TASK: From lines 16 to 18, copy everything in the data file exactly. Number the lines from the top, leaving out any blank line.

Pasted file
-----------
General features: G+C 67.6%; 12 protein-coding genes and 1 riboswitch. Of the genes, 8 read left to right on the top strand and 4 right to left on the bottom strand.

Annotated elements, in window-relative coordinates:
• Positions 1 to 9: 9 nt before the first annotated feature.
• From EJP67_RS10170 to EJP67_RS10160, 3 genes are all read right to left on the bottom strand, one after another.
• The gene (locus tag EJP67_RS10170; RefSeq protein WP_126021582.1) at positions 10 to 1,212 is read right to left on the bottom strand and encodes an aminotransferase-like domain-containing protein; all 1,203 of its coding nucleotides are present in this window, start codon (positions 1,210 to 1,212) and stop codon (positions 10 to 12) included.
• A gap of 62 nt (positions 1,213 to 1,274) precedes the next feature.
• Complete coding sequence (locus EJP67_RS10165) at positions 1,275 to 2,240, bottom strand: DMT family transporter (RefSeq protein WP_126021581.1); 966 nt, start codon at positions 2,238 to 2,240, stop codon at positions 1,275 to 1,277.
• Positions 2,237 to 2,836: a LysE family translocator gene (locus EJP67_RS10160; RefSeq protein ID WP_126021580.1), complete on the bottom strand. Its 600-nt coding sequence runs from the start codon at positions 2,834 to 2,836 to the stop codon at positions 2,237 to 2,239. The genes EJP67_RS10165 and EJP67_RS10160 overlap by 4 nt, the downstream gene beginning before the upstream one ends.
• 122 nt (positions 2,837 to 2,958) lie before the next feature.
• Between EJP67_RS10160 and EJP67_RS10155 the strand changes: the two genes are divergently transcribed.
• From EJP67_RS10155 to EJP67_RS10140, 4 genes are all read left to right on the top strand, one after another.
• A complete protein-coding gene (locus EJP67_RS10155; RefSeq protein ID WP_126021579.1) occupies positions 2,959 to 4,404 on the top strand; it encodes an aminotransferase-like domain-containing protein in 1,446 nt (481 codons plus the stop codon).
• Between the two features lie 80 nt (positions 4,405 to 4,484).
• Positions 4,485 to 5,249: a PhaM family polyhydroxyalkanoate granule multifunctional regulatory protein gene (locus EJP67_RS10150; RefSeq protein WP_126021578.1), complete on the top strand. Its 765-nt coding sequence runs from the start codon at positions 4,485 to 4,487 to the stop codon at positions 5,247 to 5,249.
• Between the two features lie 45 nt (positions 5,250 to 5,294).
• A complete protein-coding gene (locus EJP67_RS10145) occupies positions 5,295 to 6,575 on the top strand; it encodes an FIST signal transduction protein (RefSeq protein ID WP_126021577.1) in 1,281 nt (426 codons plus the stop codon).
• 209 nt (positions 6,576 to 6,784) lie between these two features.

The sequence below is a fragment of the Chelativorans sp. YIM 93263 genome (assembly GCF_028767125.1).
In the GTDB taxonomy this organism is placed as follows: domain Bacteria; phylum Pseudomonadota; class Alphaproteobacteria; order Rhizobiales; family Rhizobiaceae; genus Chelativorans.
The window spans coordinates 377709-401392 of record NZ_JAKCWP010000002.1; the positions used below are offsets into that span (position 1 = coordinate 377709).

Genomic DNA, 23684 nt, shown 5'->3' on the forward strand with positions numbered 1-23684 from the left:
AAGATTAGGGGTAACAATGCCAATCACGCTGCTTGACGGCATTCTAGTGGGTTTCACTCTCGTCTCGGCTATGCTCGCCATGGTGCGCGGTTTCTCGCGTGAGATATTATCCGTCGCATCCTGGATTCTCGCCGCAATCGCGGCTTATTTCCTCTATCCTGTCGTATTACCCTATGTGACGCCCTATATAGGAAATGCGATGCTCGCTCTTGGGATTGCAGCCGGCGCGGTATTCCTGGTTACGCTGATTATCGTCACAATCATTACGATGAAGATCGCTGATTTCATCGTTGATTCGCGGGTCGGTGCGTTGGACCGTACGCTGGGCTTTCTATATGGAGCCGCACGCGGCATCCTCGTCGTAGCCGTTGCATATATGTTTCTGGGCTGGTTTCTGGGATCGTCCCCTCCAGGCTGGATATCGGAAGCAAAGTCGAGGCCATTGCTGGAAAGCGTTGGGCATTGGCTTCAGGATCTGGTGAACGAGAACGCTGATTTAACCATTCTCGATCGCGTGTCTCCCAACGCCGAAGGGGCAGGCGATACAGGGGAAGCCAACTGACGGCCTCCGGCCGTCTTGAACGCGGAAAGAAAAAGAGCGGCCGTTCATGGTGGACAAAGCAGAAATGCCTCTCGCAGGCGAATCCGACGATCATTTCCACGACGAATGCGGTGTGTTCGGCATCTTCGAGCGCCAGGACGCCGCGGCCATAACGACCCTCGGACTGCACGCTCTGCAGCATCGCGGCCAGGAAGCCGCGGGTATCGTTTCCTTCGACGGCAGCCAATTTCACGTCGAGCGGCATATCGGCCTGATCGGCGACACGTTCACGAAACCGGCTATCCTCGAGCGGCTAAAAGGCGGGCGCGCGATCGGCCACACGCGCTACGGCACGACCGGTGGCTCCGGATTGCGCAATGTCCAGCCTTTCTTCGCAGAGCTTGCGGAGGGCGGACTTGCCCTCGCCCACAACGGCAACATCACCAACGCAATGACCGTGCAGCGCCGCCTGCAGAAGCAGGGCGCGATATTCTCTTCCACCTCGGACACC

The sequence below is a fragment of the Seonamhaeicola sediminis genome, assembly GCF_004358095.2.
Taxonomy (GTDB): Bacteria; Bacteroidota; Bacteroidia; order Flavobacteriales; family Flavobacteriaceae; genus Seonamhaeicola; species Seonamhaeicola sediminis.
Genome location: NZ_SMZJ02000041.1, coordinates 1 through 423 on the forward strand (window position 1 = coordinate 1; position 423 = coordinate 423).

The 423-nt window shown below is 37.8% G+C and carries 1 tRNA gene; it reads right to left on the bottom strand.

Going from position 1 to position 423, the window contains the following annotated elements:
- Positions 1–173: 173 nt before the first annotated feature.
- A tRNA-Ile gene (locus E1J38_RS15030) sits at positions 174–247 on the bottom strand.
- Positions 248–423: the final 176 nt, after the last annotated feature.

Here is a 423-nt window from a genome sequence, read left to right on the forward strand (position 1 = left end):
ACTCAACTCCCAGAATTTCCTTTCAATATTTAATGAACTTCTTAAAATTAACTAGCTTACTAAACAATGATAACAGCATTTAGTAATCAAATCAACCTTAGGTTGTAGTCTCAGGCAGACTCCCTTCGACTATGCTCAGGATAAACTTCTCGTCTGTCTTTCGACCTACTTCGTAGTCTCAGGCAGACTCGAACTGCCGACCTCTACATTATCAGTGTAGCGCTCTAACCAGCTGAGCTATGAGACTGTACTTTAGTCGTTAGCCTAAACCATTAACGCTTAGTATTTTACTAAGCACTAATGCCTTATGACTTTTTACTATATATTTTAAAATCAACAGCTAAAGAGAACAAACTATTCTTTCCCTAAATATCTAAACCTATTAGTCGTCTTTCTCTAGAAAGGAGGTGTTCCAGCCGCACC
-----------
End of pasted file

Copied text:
• A complete protein-coding gene (locus EJP67_RS10145) occupies positions 5,295 to 6,575 on the top strand; it encodes an FIST signal transduction protein (RefSeq protein ID WP_126021577.1) in 1,281 nt (426 codons plus the stop codon).
• 209 nt (positions 6,576 to 6,784) lie between these two features.

The sequence below is a fragment of the Chelativorans sp. YIM 93263 genome (assembly GCF_028767125.1).